PG&E employee: wildfire safety complaints lead to firing

A former Pacific Gas & Electric lineman who was fired after he says he raised safety concerns about a potentially dangerous piece of power equipment, installed in high fire-risk areas in Northern California, is suing the utility for more than $7 million. 

PG&E operates more than 2,800 devices called “reclosers” that shoot bursts of electricity to reenergize a line and restore power when a bird, branch, or something else causes the line to turn off.

About three years ago, a Napa man named Todd Hearn, who had worked for PG&E for two decades, helped install the devices, which the utility refers to as TripSavers, around the Napa Valley. 

TripSavers, as the name implies, save workers a trip to fix a line that suddenly stops working and quickly get the lights back on. But, Hearn claims there are major fire risks that come along with the time-saving device. 

“It’s like a lightning strike coming at you. It lights up the sky. It’s hotter than the sun,” Hearn said. “They’re not supposed to be in the high fire area and that’s what I don’t understand.”

Not only did he not understand, he feared the worst and explained he took his and his fellow employee’s concerns straight to utility management.

A few months later, in October 2017, deadly fires sparked and raged across the North Bay.

Cal Fire concluded the series of fires were caused by a downed power line after PG&E tried to re-energize it.

“We all knew these shouldn’t have been out there,” Hearn said. “They couldn’t understand our concerns and they couldn’t address them. Everybody just kind of put their heads down.”

It’s unclear if a TripSaver was to blame, but Hearn kept speaking up until he was sent home – he says with no explanation – and months later fired.

Hearn’s attorney, Anne Costin, later filed a $7.6 million lawsuit against PG&E over his termination, claiming retaliation.

“He doesn’t have any warnings, he doesn’t have any suspensions, he doesn’t have any write-ups,” Costin said. “He complained about safety and literally at the safety meeting where he complained, he was tapped on the shoulder and walked out of the building.”

With the utility’s bankruptcy, civil suits have largely been put on hold for now. In a March letter to Hearn, PG&E said his retaliation claim for raising safety concerns was unfounded.

PG&E responded to KTVU’s request for comment about Hearn’s case and said he “violated the Employee Code of Conduct by misusing company time, misstating work activities, and fraudulent submissions of timecards for overtime compensation resulting in all day rest periods, and delayed service time to customers in violation of the labor contract.”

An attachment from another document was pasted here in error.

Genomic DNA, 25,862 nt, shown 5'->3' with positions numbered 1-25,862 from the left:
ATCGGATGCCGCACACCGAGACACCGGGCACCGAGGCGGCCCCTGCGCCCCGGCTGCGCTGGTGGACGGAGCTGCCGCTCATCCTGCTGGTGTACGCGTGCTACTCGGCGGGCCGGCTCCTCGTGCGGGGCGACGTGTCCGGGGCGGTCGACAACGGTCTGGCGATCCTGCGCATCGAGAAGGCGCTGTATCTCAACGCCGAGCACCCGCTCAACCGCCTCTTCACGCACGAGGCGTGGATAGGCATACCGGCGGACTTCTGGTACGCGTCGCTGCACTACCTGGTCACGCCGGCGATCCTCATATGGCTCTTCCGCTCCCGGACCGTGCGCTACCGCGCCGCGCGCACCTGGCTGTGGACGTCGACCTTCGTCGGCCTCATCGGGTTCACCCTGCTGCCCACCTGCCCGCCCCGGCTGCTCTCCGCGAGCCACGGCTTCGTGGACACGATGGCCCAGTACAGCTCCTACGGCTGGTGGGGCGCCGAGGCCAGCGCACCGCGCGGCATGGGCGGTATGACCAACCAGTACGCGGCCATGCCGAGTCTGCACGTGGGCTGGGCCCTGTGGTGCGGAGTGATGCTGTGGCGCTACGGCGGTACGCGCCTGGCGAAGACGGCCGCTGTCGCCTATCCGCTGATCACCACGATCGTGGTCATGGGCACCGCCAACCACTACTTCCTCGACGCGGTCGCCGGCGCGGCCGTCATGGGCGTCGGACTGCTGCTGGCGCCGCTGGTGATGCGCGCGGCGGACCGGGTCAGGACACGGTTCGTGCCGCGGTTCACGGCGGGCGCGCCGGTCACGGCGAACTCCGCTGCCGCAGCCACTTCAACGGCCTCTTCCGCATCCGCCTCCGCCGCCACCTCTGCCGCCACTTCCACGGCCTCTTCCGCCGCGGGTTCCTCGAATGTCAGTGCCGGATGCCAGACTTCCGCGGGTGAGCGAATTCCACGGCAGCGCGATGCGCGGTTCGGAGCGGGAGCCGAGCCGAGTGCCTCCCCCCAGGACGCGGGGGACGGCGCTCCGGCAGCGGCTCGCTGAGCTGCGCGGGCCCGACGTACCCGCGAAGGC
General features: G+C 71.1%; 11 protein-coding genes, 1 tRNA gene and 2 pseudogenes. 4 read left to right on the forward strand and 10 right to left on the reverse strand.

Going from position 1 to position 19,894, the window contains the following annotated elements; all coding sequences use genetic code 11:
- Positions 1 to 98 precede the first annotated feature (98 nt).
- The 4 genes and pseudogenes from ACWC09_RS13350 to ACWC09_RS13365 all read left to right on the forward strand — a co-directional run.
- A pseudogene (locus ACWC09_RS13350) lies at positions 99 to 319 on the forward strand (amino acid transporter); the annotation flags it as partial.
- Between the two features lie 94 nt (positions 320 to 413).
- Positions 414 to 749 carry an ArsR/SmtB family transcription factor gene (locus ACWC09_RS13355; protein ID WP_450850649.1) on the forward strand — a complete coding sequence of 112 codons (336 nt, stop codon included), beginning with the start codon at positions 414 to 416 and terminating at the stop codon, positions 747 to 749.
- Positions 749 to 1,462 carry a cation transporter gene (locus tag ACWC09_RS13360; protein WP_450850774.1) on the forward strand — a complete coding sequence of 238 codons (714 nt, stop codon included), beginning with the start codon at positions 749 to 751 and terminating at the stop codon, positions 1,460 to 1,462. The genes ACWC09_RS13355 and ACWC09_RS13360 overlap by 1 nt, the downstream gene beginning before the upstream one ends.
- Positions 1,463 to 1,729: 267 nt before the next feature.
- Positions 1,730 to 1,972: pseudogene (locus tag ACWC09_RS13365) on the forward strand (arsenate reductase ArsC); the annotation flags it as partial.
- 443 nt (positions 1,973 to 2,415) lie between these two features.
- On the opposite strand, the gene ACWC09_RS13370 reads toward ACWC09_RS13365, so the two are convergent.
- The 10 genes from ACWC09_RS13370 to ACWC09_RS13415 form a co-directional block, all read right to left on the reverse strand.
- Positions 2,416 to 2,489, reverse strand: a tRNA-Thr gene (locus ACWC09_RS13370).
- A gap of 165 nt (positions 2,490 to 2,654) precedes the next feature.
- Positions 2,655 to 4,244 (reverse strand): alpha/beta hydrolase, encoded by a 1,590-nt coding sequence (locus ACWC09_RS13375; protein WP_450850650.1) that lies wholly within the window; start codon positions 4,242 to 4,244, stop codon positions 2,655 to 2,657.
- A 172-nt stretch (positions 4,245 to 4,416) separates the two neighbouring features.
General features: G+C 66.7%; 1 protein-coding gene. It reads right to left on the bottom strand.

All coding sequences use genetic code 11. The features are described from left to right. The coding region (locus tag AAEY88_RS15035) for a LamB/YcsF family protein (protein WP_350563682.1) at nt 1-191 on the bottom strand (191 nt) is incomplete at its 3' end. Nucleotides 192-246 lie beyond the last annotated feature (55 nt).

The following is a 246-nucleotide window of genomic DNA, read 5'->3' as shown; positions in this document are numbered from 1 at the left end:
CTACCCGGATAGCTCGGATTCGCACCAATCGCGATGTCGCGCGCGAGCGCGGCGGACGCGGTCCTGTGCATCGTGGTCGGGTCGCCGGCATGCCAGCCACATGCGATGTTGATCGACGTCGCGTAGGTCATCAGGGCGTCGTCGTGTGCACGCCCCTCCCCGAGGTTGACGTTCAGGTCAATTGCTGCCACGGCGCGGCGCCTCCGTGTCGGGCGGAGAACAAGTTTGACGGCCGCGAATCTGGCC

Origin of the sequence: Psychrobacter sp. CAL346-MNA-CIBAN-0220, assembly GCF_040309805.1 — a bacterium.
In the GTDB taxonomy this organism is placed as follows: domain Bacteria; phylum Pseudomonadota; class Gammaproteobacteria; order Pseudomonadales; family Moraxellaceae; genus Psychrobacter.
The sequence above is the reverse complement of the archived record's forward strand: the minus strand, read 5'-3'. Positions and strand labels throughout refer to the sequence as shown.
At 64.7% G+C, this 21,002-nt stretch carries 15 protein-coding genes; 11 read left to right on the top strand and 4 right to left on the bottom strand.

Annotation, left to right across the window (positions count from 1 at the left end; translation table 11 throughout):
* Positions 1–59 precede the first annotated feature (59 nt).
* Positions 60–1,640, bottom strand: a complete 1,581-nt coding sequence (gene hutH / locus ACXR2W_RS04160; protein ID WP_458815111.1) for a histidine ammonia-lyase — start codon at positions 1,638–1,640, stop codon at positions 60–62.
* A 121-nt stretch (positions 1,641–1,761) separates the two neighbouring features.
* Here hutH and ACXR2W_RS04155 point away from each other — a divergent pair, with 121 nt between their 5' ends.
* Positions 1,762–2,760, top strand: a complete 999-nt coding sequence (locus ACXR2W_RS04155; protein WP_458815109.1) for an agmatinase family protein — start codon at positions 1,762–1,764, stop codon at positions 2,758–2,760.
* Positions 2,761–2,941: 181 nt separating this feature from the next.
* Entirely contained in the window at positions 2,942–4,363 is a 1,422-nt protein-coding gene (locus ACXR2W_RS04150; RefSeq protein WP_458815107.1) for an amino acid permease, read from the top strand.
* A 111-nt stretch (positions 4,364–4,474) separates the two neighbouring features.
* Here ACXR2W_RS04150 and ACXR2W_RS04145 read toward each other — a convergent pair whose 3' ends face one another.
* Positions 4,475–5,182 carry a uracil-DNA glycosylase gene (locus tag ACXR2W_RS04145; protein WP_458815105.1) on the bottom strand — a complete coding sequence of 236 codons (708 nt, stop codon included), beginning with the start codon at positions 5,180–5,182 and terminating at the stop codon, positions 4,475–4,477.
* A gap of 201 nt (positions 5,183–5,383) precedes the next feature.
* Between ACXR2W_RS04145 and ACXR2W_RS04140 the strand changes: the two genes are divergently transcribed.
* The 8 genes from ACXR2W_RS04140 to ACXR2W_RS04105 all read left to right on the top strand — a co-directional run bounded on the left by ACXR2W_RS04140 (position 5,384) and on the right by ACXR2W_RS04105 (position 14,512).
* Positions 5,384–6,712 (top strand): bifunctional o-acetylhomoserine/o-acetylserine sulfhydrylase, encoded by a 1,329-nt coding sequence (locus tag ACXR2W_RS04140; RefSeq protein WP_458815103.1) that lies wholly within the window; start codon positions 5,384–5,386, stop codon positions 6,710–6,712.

Hearn disputes those responses and points to court records that allege he, and at least four other utility workers, were let go after they stood up for safety. PG&E has maintained all ex-employees were terminated for misusing company time or violating policies.

But Hearn's also filed a workplace safety claim with the Occupational Safety and Health Administration and even presented letters about his concerns to top company leaders at the June shareholder’s meeting. 

Costin said he only wanted officials to listen to his fears that more fires could be sparked if action isn’t taken.

“I think PG&E ignored and tried to silence the very workers who they should have been listening to and trying to protect,” Costin said.

PG&E told 2 Investigates that beginning in 2018, the company “implemented a Wildfire Reclosing Disable Program to disable the automatic reclosing capability on devices located in high fire threat areas, which includes TripSavers and line reclosers during fire season months or when there are elevated fire risk conditions.”

That means during dangerous weather, PG&E can now remotely disable a large number of TripSavers to avoid shooting electricity down a line to re-energize it automatically. Others that are not remotely capable of being disabled can manually be shut off.

TripSavers are manufactured by Chicago-based S&C Electric Company, which did not return requests for comment.

Regardless of capability, the devices themselves are still able to work as intended which leaves Hearn feeling uneasy. He still drives around Napa looking for the TripSavers that dangle from the power poles’ cross arms and reminding him of his old job.

“Looking back, I was actually just putting a target on my back,” Hearn said. “Sometimes I think I just should have stayed quiet.”